Bring groceries to her home, snacks for the nicu, trashy mags like star etc to read while pumping and the nurses like them too so she can pass them on, a novel by a favorite author, pick up her dry cleaning, feed her pets, bring a hot meal and one frozen that can be taken out tomorrow or next week, gas card, gift cards for meals, money for parking at the hospital.

NO- thoughts and prayers card, telling her how lucky she is to rest up while her baby is sick, tell her how you have no idea how she is doing this and you would just die, I could go on and on! I know you wont do this but this is what people have done to myself and others in this forum.

And you are a good friend for doing this. Understand if she wont let you visit but if asks, do go and say how beautiful, cute, fiesty whatever the baby is. Buy a preemie outfit too.

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#11 of 14 Old 01-24-2008, 01:48 AM
 
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Quote:
Originally Posted by sarah1972 View Post
We were given an 88% chance of survival for our 26-weeker (if you want to give her some hope) and avoid Dr. Sears' premature baby book!

Also, support her with pumping. I was just thinking about this today. Pumping is really hard, and see if you can help her get a hospital grade pump (where to rent one, etc.)
I came to this board looking for ways to help my friend who just had her 1st baby at 30 wks. DD is stable & doing well considering (3 lb 8 oz). My friend is committed to breastfeeding. She is in a very pro-bf hospital, & is pumping well so far, all things considered. My friend lives 3 hrs away & I can't do the "daily things" for her that I would do if I were closer (like cook dinner or do chores or errands). I'm on a budget as well, but would like to send something. I already sent her (about a week ago, before the baby was born) The Womanly Art of Breastfeeding (by LLL press) & Sears' The Baby Book. While I've not agreed with everything the Searses have written, most of it is pretty solid attachment parenting info. I've not seen or heard anything about Sears' Preemie Book. What didn't you like about it?

Would it be helpful or appear meddlesome for me to send her some sort of preemie book (something from LLL publications or something similar)? From what I read on the Sticky thread of what moms of preemies wish friends knew, it looks as though many moms would rather receive fun reading or a preemie outfit.

TIA for any input.
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#12 of 14 Old 01-24-2008, 02:33 AM
 
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Really encourage her to pump and get the hospital LCs to visit her regularly while she is learning to get her supply going and pump. Baby this early won't breastfeed for a long time, but she can be reading up and learning from them about Kangaroo Care (book available on Amazon, better book for the NICU staff available from World Health Organization-I gave it to our Neonatalogist because they were NOT Kangaroo friendly). Again this baby won't do any of this right away, but when he gets there she wants to be ready. Breastmilk is critical to this baby for avoiding necrotizing eneterocolitis, which is a big infection of bowels that can be a baby killer. If she can't make milk she should push hard for banked breastmilk. Many NICU mamas are told not to pump through the night or only every 4 hours. This is really bad advice. If baby was term you wouldn't do this breastfeeding and to keep a good supply when pumping you MUST stimulate frequently, every two hours daily and that or no more than 3 hours at night. Even LCs often give bad advice on this! Meals, easy to take to NICU and run to hall for a snack foods, gift card to nearby restaurants or hosp. food venues if available. She will definitely qualify for social security for a micro preemie. Its only like 30-50 bucks a month, but it helps with meal and gas costs and her assigned hosp. social worker should be getting her on the paperwork to set this up ASAP cause it takes some weeks to start receiving it. I missed the weight cutoff for this aid by 5grams with my preemie :. Offer to clean her house for her once every couple weeks. If they have pets, take or suggest they find someone to take them off their hands until a month or so after baby comes home. We gave our dog to my in-laws for about 6 months. Mostly just listen and pray and don't make pronouncements about how well baby will or won't do. I found Reiki energy work and colorpuncture helpful for my baby. NICU hated it, but I insisted.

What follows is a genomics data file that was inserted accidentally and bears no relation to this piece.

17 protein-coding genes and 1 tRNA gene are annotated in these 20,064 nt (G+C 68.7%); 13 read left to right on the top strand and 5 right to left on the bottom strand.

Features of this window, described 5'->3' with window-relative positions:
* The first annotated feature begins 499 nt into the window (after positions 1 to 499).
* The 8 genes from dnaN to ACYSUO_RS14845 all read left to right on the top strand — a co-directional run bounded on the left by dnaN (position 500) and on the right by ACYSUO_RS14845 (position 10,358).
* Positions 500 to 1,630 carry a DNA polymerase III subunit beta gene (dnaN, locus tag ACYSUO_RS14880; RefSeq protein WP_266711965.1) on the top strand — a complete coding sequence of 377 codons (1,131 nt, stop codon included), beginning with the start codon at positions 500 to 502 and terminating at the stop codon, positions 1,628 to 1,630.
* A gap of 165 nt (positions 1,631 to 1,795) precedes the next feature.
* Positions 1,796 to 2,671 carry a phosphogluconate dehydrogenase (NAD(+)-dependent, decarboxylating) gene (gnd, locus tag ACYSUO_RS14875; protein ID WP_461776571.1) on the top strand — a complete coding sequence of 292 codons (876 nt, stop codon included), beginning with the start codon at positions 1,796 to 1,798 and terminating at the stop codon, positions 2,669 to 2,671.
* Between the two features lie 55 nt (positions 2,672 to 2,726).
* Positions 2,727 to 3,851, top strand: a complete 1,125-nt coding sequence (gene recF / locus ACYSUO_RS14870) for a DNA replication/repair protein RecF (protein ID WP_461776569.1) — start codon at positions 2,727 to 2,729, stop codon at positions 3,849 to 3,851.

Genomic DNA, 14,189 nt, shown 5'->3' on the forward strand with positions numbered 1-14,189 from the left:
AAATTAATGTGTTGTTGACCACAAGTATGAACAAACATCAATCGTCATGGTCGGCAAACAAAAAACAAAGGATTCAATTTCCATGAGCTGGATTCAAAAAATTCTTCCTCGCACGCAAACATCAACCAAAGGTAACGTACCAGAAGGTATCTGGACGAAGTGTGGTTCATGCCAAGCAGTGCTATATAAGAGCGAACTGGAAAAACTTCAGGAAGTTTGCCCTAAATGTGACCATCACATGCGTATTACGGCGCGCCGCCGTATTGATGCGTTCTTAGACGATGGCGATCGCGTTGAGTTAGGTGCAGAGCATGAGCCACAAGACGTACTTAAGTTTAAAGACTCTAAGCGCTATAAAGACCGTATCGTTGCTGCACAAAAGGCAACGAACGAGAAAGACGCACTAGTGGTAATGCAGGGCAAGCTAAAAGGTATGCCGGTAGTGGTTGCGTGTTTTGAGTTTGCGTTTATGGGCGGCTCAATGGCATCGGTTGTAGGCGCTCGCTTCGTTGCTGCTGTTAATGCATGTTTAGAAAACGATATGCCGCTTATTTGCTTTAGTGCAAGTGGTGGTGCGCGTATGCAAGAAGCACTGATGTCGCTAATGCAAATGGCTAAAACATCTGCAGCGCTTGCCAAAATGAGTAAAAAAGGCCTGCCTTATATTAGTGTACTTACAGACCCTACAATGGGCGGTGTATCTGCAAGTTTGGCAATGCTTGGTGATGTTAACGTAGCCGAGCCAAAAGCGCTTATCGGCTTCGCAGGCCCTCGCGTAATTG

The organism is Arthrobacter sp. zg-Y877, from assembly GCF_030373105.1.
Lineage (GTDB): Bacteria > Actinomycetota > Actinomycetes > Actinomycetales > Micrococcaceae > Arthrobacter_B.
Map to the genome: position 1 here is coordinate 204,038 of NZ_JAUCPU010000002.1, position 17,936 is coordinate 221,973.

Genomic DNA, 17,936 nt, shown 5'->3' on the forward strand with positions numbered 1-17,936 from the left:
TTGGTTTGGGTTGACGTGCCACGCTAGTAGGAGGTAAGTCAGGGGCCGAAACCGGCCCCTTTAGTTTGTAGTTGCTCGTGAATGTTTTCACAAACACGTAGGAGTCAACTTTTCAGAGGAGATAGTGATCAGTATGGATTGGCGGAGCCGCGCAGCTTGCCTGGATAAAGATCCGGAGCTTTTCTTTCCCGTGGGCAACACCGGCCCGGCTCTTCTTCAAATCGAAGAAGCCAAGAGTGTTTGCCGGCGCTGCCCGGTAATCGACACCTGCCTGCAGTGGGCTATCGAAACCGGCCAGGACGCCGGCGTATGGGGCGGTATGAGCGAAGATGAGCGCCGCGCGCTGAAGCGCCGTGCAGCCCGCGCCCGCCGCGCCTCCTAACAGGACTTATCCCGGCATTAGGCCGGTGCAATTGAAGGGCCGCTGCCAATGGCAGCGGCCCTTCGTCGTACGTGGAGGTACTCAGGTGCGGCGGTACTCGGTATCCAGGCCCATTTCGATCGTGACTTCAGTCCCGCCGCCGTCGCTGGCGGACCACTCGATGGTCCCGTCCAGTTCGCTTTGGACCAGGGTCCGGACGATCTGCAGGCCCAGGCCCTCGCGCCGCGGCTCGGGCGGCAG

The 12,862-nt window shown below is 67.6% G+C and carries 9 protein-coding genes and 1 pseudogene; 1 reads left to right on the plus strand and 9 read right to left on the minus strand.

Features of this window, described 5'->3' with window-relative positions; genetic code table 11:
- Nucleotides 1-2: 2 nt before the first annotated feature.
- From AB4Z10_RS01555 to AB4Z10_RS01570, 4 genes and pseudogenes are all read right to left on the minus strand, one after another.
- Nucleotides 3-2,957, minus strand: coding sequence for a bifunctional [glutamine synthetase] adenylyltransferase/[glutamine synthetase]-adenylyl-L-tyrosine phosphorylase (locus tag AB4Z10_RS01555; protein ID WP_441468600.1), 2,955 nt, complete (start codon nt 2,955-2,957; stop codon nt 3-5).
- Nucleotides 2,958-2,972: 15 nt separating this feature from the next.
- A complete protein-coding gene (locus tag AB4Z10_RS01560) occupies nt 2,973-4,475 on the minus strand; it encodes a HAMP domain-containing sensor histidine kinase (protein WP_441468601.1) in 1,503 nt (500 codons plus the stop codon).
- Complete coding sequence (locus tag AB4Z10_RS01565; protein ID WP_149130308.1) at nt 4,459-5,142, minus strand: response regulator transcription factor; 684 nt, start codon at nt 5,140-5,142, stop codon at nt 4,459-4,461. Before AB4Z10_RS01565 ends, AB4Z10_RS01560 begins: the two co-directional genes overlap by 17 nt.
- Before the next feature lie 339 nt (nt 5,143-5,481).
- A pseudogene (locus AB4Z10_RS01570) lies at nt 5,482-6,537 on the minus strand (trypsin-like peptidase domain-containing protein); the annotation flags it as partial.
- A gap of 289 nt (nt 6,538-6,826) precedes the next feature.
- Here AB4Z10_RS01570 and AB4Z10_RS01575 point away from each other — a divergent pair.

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#13 of 14 Old 01-27-2008, 02:05 PM
 
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Please tell your friend that 26 weekers can have a great outcome. So much depends on the care they recieve & the parents commitment & involvement. My 25 weeker is now 10 & is healthy as a horse. She is the sweetest, most thoughtful child you will ever meet. She was so sick & almost didn't make it a few times. With preemies it is three steps forward & two steps back. Sometimes you wonder if you will ever reach your destination. You eventually will, but it is a long, stressful road along the way. My preemies have been such a blessing to me. I think I am a different mom than if I had two big healthy babies. I learned to truly appreciate every breath.
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#14 of 14 Old 06-28-2008, 01:54 PM
 
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Wondering how the baby is doing? Is there an update that I missed???